Bradley here, and welcome to this tutorial on making type fold in Adobe Photoshop. This technique can be found all over the internet, and is a nice way to spice up your typography if needed. So I decided to break it down and share the technique with you all. Your end product will look like this…
First things first, open Adobe Photoshop and then create a new document of about 1500px by 955px. Size isn’t a huge issue here in particular, but it will really depend on what you plan to do with the text for your own projects, so keep that in mind.
We are going to start off by selecting the type tool (t) and for this tutorial I used Arial, Bold, Black for the color, and a rather large font size so that you can see what you are doing easily. Type out whatever words you want, I just decided to use our name “Burning Oak Studios.”
Next, you need to make a copy of this layer of text. You can do so be either dragging the layer down to the “new layer” button to duplicate it, or with that layer selected, you can simply press “command + j” to duplicate it. We also want to change the color of this text. To do so, click inside of the text itself with your type tool (t) selected and highlight it all. Then go up to the toolbar to change its color. I decided to change it to a bold red color, you can choose whatever color your heart desires.
For the next step, we want to rasterize this new layer of type so that it can be manipulated the way we desire. So, right click (or command + click) the layer and scroll down to “rasterize layer.” Now, select the rectangular marquee tool (m) and we are going to drag out a selection covering “oak” in the type, and then hit “delete.”
And for the sake of spicing up the text even more, we are going to hit the layer mask button and then select the gradient tool (g) to add some more flare. In the gradient options, make sure that your gradient is set to black (to mask things) that fades to transparent. Then, you want to drag out a gradient starting at the very bottom of the text and going up about ¾ of the way to the top of the text. That will give you something that looks like this…
Now it’s time to start making the folds in our type. Select your lasso tool (l) (I find it’s easiest to just use the polygonal lasso tool for this). And we are going to make a triangular selection around the corner of the “b” (or any character for that matter). With this section selected, we are going to press “command + x” to cut that section, and then “command + v” to paste it as its own new layer.
Next, we want to go to Image > Adjustments > Hue/Saturation (command + u) and lower the saturation of this layer to -60. We also want to flip this layer so that the fold appears realistic, so go to Edit > Transform > Flip Vertical. After this, you will still have to adjust and line up the layer against the text (just press “command + t” to do these adjustments). Now, it almost looks believable. There’s one last thing we need to do to make it even more believable. Select the Burn tool (o) and burn the edge of the layer to make a shadow (this could also be achieved using the same gradient we used earlier, the black to transparent).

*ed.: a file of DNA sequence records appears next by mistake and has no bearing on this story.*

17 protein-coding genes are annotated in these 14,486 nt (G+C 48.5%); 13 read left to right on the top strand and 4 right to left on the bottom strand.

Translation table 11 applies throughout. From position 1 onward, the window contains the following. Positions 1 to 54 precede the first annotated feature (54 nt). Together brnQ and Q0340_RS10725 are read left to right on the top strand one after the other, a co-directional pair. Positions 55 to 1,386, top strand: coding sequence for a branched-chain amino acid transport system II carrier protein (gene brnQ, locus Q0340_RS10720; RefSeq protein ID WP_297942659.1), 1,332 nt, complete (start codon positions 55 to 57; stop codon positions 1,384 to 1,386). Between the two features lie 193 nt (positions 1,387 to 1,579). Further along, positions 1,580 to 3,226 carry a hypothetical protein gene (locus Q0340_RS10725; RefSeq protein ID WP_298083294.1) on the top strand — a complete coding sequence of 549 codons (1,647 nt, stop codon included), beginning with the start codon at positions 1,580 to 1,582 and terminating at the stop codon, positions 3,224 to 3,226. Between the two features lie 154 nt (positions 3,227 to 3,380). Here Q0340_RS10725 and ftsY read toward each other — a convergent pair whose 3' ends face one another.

LATHER, RINSE, REPEAT…
Basically, just do the exact same process for whatever other letters you want to fold, and you’ll end up with something like this…
Thanks for tuning in, and look forward to more tips and tutorials from the studio.
Hello! Kathy here at Burning Oak Studios, yet another graphic design intern at this bustling office. I work with Greg Dedeugd, the Graphic Designer. I’ve been learning more about Adobe Illustrator CS4 and Apple’s Motion as much of my original expertise lay in Adobe Photoshop and Corel Painter. You’ll see my work amongst some DVD graphic animations and the site’s icons.
However, I’ll be focusing this entry on graphic tablets.
Graphic tablets are great tools for any creative field. A graphic tablet is a flat pressure-sensitive input-device which allows the user to draw into a computer without using a keyboard or mouse with the use of a stylus, or digital pen. It allows for a far greater range of motion and can be modified to fit each individual’s preference. In layman’s terms, drawing upon a graphics tablet with a stylus is similar to drawing upon paper, except the user is looking at the computer monitor for progress and not down at the tablet.